ResearchGate spoke to two members of the team from the Broad Institute of MIT and Harvard, Nobutaka Kato and Eamon Comer.
ResearchGate: What sort of challenges does malaria present when looking for treatments?
Nobutaka Kato & Eamon Comer: The malaria parasite is challenging because it has developed resistance to the standard-of-care drugs, including first-line therapies. To overcome this, antimalarials with new mechanisms are needed that are unaffected by existing resistances. Also, the majority of current drugs only target the symptomatic blood-stage parasites. Malaria parasites have liver- and transmission-stages that do not cause symptoms. Despite this, prophylaxis and transmission-blocking drugs are essential to prevent epidemics and protect vulnerable populations such as such as pregnant women and children under the age of five. Antimalarial drugs that target all stages of the malaria parasite are very much needed.
RG: What were the results of your study? What makes your treatment different from existing treatments?
Kato & Comer: We identified a series of bicyclic azetidine compounds that inhibit the malaria parasite in a new way, inhibition of phenylalanyl-tRNA synthetase, which blocks parasite protein synthesis. These bicylic azetidines provide single low-dose cures and work against all stages of the malaria parasite, in multiple in vivo efficacy models. While rigorous safety analysis and optimization will be needed, our findings identify compounds with the potential to cure and prevent transmission of the disease as well as protect populations at risk, all in a single oral treatment.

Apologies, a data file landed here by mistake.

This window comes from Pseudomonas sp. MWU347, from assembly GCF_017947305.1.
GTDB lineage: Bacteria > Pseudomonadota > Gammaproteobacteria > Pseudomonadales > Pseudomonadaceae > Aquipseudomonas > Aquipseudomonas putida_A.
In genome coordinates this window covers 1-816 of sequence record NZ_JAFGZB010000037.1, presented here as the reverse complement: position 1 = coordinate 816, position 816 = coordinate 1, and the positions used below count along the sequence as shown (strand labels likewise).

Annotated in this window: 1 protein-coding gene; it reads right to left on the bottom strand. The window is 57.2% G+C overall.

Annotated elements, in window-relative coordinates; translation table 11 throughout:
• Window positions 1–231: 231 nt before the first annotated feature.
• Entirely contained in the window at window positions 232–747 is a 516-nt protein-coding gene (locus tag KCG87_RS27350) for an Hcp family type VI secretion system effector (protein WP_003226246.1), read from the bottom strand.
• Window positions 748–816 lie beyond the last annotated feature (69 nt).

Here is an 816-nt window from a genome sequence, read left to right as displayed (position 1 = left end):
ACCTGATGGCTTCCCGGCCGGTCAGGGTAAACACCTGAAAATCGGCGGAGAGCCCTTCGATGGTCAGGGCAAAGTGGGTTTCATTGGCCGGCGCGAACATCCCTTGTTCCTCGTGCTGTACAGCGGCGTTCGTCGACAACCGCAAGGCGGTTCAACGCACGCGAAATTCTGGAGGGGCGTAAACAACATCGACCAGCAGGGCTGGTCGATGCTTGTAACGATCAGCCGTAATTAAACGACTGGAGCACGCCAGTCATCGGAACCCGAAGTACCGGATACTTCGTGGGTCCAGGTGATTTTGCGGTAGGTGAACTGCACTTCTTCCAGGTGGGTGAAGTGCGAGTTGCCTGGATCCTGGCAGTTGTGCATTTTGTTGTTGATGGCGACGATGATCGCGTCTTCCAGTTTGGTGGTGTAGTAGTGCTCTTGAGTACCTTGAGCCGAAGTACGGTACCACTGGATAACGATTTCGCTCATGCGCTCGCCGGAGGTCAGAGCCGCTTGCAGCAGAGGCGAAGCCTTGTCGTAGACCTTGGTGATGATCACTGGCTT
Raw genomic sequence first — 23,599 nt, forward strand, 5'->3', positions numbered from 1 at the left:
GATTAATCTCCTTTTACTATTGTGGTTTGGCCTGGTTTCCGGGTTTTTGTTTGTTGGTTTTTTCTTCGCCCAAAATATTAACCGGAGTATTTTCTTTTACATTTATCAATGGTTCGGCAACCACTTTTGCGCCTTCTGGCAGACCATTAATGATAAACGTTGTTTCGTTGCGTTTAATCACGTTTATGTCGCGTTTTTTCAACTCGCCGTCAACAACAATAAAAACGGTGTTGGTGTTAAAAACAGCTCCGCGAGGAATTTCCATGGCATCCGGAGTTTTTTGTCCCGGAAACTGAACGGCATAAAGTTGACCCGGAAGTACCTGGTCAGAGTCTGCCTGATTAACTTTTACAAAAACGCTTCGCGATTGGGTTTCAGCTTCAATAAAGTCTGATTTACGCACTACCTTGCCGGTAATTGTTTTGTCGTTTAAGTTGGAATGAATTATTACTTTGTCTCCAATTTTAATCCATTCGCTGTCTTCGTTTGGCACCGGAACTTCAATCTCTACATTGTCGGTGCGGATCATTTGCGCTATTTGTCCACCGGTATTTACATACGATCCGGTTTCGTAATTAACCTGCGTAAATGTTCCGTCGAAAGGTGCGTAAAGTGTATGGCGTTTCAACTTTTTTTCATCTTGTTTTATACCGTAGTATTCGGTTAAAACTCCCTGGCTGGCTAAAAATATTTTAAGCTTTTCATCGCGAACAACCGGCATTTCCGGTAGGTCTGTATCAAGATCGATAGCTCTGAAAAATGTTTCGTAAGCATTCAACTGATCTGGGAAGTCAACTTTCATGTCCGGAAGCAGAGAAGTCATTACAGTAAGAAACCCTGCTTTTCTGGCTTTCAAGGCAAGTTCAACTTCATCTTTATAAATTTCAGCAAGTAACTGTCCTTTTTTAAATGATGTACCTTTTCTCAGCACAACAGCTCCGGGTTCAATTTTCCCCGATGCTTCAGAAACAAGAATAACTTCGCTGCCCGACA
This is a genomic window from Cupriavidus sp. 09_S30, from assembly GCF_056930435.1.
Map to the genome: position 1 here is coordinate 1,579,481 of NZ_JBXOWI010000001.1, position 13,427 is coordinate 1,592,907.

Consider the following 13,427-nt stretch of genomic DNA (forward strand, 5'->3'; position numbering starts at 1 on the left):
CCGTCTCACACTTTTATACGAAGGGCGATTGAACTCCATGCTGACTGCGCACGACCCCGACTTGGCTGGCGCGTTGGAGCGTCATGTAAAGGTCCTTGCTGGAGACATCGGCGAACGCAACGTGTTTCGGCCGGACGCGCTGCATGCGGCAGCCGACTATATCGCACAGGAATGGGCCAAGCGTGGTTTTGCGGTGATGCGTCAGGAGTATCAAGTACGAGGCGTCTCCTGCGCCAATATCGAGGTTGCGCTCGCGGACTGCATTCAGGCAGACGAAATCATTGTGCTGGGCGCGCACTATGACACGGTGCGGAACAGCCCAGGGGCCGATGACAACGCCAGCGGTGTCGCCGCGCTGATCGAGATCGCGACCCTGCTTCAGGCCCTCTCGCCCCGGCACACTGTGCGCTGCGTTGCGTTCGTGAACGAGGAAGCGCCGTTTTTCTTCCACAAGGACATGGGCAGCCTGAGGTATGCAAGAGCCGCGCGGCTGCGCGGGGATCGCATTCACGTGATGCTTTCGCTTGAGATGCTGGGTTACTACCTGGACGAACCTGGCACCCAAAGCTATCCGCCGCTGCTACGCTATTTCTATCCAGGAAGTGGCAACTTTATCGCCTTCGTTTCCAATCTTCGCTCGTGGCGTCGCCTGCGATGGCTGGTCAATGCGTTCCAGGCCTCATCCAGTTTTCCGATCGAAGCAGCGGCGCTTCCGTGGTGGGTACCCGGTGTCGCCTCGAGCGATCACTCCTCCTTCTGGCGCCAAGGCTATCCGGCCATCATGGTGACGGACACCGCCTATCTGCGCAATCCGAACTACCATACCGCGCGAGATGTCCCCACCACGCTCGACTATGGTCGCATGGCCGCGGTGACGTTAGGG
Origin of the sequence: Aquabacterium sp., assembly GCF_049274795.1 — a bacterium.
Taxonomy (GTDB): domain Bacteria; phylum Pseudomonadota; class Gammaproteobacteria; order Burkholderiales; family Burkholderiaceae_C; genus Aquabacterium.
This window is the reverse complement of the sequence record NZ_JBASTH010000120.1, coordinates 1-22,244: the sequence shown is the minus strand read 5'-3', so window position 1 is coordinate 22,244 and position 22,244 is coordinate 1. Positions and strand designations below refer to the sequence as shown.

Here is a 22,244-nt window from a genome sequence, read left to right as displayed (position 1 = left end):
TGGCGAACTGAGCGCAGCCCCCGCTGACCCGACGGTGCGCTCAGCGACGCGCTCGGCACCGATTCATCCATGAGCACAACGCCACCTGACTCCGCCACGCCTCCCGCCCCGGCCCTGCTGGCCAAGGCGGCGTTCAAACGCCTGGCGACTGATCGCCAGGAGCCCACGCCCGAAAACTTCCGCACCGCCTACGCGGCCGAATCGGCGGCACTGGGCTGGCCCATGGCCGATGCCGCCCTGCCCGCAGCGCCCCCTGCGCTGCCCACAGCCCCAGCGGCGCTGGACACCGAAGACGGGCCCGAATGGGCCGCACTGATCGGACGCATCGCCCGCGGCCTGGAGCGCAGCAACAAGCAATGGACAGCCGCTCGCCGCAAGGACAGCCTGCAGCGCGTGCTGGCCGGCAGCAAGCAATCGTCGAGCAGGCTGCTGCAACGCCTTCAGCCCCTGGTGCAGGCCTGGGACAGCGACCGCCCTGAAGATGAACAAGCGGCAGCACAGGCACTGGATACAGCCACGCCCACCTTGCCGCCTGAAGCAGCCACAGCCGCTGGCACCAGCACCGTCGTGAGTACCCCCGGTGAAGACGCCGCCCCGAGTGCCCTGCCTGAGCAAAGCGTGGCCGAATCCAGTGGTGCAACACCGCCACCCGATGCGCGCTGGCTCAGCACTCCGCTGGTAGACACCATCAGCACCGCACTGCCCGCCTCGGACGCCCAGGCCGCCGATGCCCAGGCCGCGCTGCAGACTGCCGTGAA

RG: Can you give us a brief insight into how you found the compounds?
Kato & Comer: Antimalarial drugs have thus far originated mainly from two sources – natural products and synthetic ‘drug-like’ compounds. We suspected that new antimalarial agents with new action mechanisms could be discovered using our unique collection of 100,000 Diversity Oriented Synthesis (DOS) compounds. These compounds have three-dimensional features reminiscent of natural products and are underrepresented in typical screening collections. DOS compounds that showed signs of operating through a novel mechanism in malaria phenotypic screens were prioritized for advanced studies. We then prioritized compounds further by applying a second criterion: we looked for compounds that appeared to work in all stages of the malaria parasites’ life cycle. Finally, we prioritized compounds most likely to have the properties necessary to become antimalarial drugs.
RG: What are the next steps in your research? Do you expect any challenges when taking this from mice to people?
Kato & Comer: We need to rigorously assess the safety of the bicyclic azetidine series and address any liabilities uncovered before initiating a human clinical trial. This process is ongoing.
RG: When do you hope to have treatment options available to people?
Kato & Comer: Typically, a potential medicine for an infectious disease should take about twelve years on the journey from the first hypothesis to registration. We hope to initiate clinical trials with the series within the next four years.
RG: What does your study mean for the malaria research more generally?
Kato & Comer: From the point of view of modern synthetic organic chemistry this study shows that different chemistry yields different outcomes when applied to problems of microbial pathogens. This study also resulted in an open, data-rich resource for the malaria research community called the Malaria Therapeutics Response Portal (MTRP). This includes a trove of information on highly active compounds that is available to the scientific community to use for developing new antimalarial therapies.